For example, if a parent receives an important phone call there may be difficulties in listening to both the phone call and listening to the baby monitor. Similarly, the parent may not want the other party to the phone conversation to hear the baby, should the baby begin to cry. In these and other situations, a parent may be inclined to simply turn the baby monitor off. If a baby monitor must be turned off, it is not serving any useful function.
Some attempts have been made to solve these problems using indicator lights. However, this solution is deficient in a number of ways. First, indicator lights require that the remote baby monitor always be in view of its operator. This can be problematic, as it requires that the operator's visual attention be directed towards these lights. An inattentive caregiver will not realize that lights are flashing or otherwise indicating that the baby may require attention.
It is therefore a primary objective, feature, or advantage of the present invention to provide an apparatus, method, and system which improves upon the state of the art.
It is another objective, feature, or advantage of the present invention to provide a system and method of baby monitoring.
It is a further objective, feature, or advantage of the present invention to provide an apparatus system and method of baby monitoring that permits remote monitoring with non-audio alert.
Yet another objective, feature, or advantage of the present invention is to provide a monitoring device that is wearable.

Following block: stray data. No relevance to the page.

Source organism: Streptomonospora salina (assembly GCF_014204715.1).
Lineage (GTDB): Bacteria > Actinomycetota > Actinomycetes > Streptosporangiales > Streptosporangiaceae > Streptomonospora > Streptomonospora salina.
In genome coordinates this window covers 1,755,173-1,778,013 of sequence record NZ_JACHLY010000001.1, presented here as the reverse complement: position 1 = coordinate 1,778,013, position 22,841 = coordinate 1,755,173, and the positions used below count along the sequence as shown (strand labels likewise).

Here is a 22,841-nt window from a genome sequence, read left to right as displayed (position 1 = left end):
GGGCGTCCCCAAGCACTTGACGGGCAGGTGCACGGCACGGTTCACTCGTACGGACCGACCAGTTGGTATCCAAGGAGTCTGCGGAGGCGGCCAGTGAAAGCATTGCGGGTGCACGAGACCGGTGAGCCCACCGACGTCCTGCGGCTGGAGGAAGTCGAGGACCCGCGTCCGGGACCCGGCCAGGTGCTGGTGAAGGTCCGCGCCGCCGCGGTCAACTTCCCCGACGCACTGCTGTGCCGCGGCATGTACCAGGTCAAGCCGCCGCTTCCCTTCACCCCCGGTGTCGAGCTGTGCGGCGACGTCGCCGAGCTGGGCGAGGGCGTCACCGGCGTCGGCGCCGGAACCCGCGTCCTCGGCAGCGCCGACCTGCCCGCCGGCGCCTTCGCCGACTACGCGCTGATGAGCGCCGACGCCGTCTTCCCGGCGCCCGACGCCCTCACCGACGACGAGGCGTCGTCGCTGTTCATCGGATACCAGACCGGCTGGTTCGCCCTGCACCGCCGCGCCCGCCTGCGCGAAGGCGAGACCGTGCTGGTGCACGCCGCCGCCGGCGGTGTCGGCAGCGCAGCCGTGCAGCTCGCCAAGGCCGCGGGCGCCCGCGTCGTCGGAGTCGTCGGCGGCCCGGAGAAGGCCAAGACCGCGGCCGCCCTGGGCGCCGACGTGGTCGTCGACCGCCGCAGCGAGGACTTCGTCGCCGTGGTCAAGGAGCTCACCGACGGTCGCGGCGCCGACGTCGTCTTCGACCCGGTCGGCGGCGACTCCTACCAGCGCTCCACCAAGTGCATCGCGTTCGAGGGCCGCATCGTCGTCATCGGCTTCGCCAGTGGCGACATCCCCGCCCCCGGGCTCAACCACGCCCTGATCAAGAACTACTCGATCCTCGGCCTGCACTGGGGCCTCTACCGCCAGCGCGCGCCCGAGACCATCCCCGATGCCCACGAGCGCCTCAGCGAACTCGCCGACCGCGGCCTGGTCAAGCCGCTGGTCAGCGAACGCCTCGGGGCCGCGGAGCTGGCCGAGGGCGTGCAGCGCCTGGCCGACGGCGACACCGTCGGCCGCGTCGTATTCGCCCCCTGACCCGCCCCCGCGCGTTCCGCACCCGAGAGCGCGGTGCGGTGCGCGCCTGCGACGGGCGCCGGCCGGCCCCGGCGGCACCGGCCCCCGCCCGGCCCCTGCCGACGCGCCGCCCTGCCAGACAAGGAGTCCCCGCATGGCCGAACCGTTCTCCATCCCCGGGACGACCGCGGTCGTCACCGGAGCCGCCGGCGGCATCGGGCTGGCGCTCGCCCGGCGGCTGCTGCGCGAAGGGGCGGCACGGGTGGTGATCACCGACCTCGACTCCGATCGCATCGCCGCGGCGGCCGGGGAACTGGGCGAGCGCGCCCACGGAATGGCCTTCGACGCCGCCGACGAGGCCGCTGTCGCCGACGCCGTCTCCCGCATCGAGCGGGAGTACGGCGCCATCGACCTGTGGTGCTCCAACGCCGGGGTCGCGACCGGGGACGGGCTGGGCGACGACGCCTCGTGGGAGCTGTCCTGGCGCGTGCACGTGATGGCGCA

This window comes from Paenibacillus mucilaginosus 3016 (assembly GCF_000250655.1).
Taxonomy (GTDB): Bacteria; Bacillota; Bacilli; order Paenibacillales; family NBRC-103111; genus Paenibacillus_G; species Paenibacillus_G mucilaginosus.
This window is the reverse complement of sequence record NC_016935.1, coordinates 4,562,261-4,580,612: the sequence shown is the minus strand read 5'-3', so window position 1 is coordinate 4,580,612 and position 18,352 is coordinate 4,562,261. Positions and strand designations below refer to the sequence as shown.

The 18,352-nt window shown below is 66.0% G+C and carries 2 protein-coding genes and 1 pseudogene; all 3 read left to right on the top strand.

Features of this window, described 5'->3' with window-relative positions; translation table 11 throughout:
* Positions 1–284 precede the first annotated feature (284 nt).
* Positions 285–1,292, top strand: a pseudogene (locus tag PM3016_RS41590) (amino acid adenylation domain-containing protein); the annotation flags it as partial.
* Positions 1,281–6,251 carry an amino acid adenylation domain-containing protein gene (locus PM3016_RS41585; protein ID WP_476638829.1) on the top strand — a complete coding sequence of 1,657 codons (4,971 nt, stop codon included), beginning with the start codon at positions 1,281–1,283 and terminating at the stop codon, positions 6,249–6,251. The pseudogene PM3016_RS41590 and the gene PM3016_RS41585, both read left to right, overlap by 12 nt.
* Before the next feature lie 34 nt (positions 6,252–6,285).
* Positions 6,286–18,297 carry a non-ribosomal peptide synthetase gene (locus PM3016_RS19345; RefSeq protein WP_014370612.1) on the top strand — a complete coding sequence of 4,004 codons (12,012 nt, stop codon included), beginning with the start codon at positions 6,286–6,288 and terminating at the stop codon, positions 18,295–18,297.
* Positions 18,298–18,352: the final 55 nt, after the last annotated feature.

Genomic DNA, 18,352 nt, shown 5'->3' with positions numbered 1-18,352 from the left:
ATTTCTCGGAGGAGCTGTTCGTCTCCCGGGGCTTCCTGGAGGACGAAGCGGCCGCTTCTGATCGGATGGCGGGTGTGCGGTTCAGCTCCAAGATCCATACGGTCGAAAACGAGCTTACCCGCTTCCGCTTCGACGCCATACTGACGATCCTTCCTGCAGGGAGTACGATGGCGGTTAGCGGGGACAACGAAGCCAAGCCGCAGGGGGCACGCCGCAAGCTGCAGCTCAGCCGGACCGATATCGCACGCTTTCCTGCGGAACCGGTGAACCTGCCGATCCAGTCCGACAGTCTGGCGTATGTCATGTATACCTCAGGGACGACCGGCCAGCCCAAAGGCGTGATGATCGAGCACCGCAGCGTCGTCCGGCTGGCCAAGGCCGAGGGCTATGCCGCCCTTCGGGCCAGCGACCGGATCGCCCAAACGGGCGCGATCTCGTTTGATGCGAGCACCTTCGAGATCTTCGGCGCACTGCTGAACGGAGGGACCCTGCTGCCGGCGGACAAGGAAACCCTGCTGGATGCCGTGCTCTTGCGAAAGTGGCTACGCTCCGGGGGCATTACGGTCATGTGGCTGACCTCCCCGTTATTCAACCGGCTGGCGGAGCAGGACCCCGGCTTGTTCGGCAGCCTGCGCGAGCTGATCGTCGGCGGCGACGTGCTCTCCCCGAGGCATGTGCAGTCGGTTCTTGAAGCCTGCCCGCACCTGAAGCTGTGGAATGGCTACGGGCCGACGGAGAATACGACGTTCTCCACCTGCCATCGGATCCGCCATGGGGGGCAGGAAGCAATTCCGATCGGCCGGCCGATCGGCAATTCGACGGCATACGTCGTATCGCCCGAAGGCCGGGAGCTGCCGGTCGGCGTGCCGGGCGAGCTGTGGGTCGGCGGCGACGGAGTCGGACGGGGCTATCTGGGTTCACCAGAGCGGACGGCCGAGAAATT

It is a further objective, feature, or advantage of the present invention to provide a means of communicating a baby's noises to a remotely located parent or other person.
It is yet another objective, feature, or advantage of the present invention to provide a baby monitor with improved transmission range.
Yet, a further objective of the present invention is to provide a remote baby monitoring system that can operate at multiple frequencies.
Yet a further objective of the present invention is to provide an alert with a vibrator to notify a remotely located parent or other person that a baby is crying.
Further objects, features, or advantages of the present invention include:
a. improved communication over a 900 megahertz channel.
b. adjustable volume level located at the remote receiver.
c. adjustment of the level of vibration located at the receiver.
These and other objectives, features, or advantages of the present invention will become apparent from the specification and claims.
SUMMARY OF THE INVENTION
The invention is a method, apparatus, and system for remote baby monitoring. The invention provides for non-audio alert when sound information associated with a baby exceeds a particular threshold. The invention provides for adjusting the level of sound that triggers the non-audio alert. This adjustment can be made on the remote unit. The invention further provides for adjustment of the intensity of the vibration on the remote unit.
In this manner, the present invention provides a number of advantages in that it provides a caregiver added flexibility in the baby monitoring process. For example, the caregiver who uses the remote monitoring system can adjust the level of non-audio alert as is appropriate for a particular baby being monitored or as is appropriate for a particular environment in which the baby or caregiver is situated.